When I was a kid, I thought it would be neat to be an archaeologist. I suppose that is why I find some of the remains of “past civilizations” fascinating in the Land Between The Lakes. But the society that is evident in LBL today was from 50 years ago, not 5,000… a period which most archaeologists might enjoy. In fact, many people remember what it used to be like in LBL before TVA took over. But for folks like me, we don’t have the memories… but we see the evidence and hear the stories.
Upon the creation of our Explorations section of Explore Kentucky Lake back in 2002 (which has evolved to this standalone site, Four Rivers Explorer), I had no idea at the time that this partially-removed railroad bridge and the “big building in the middle of Kentucky Lake” were related. So at that time, I did two different articles, only later realizing that these two structures are related.
In 1901, William White had a problem. He wanted to bring a railroad to Cadiz, Kentucky from nearby Gracey to help transport tobacco and other freight across the area. Gracey had nice rail lines served by the Illinois Central and the Louisville and Nashville. Connecting Cadiz to Gracey would benefit the citizens of this Trigg County seat immensely.
A special thanks to the Lloyd family of Asheville, North Carolina for donating some potentially never-before-seen historical photos of the old L&N Railroad Bridge at Danville, Tennessee. The photos were from a family member who was the engineer for the L&N Railroad bridge during the construction in 1931-1932.
Michael Hale sent us photos of the old railroad that once went through Hardin, Kentucky, known last as the Hardin Southern Railroad.
You can read about the history of Hardin Southern Railroad here.
Mr. Hale tells us the passenger car photos are from 1986 and 1987, just three years or so after the line was severed from Hardin to Paducah. The other photos are from around 1999-2000.
Several years ago, right after we had our first child, we were treated with an afternoon off from our little guy and ventured out into the vast woods of Land Between The Lakes.
The destination was Pryor Creek, just south of the KY/TN border near Lake Barkley. We were on the hunt for an old abandoned bridge, and with some luck, we found it. We went in the summertime and had to fight ticks, mosquitoes and a lot of overgrowth.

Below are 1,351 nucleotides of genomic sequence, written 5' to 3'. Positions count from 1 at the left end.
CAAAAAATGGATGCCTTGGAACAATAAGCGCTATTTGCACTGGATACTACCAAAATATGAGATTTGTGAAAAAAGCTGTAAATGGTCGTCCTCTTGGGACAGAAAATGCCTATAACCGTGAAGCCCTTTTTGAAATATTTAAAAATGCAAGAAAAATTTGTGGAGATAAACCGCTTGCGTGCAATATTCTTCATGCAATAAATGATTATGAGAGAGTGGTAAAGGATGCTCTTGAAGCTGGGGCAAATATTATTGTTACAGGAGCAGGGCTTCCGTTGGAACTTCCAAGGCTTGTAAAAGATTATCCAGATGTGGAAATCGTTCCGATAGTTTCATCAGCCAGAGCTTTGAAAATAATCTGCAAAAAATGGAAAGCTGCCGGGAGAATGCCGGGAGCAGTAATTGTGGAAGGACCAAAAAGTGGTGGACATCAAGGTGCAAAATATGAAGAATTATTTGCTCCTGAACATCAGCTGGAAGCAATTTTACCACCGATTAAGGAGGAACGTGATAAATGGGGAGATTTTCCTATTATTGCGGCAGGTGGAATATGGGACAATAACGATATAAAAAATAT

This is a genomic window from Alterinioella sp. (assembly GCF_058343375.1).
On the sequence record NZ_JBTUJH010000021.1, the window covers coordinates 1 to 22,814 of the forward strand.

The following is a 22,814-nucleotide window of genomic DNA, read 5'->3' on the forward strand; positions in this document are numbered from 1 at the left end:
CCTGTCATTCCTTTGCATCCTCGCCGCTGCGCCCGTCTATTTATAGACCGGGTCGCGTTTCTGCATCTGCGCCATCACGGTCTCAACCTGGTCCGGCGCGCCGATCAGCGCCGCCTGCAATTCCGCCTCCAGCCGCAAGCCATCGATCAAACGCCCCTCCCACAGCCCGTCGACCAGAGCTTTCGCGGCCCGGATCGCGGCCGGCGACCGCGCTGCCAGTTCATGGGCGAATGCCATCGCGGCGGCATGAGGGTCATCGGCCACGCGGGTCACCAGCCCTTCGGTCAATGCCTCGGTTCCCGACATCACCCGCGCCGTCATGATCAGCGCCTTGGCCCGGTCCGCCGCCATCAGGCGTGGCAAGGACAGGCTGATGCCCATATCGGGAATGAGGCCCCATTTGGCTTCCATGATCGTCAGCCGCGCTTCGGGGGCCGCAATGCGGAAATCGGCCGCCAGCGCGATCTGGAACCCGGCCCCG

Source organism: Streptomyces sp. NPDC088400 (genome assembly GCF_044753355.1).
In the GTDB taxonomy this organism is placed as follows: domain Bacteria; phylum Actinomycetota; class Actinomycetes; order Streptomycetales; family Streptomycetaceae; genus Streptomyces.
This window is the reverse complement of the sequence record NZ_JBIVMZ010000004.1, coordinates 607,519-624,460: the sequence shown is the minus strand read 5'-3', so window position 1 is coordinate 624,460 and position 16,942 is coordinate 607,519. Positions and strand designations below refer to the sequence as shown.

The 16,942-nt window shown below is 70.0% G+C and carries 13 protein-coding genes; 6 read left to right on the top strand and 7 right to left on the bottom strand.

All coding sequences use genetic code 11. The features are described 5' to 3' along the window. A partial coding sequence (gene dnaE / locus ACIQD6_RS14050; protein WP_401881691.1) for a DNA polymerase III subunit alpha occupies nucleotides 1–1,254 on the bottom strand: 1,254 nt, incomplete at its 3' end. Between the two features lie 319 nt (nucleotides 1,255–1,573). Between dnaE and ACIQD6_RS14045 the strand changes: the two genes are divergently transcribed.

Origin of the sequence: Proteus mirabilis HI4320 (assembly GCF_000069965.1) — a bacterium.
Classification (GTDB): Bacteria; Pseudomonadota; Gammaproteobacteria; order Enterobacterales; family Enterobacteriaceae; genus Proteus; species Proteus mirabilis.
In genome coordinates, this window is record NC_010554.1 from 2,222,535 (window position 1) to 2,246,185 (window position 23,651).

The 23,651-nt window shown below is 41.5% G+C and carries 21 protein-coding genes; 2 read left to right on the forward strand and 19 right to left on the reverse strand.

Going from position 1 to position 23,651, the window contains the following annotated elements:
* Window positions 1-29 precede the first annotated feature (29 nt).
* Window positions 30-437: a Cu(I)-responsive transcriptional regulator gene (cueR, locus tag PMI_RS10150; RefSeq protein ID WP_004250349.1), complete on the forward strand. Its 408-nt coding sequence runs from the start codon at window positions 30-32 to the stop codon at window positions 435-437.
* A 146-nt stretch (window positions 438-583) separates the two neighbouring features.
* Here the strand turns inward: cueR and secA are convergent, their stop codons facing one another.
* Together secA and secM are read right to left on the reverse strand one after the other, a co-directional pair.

Recently I decided to take advantage of a warm winter day to revisit the Pryor Creek bridge ruins and see if I could get better photos. With all the briers and vegetation gone, it would be a lot easier to get to. It was good to get these photos!
Lake Barkley recently turned 50. The US Army Corp of Engineers (USACE) built Barkley Dam on the Cumberland River near Grand Rivers in the early 1960s. The dam birthed Lake Barkley – a shallow sister of Kentucky Lake, just a few miles east of its sibling.
When Lake Barkley reaches winter pool each fall, the remains of Old Kuttawa, Kentucky emerge. A thriving town of several hundred in the early part of the 20th century, a good part of the old city is now buried under the waters of Lake Barkley.
Old Kuttawa called the Cumberland River its home, fixed on its northern shores. Founded right after the Civil War in 1866 by Ohio Governor Charles Anderson, who served a short five-month term as the head of the state, the origin of the town’s name is disputed.
The purpose of Four Rivers Explorer can be traced back to my years as a kid. You can read more about that here on our site bio page. To quickly summarize, my family traveled down US 79 between Paris Landing and Dover, Tenn. several times back in the early 1990s.
Each time we went down the road, I always looked for the bridge. No, not the one crossing Kentucky Lake or the one at Dover, but a small abandoned bridge right on the edge of US 79. It’s hard to see it in the summer with all the overgrowth, but you could get a great look at it in the winter time.
The Hardin Southern Railroad was a nostalgic passenger train that ran along about eight miles of track between Hardin and Murray, Ky. The railroad wound its way along the Clark’s River valley through dense forests and farmland. The train began operations in 1993 and ceased in 2004.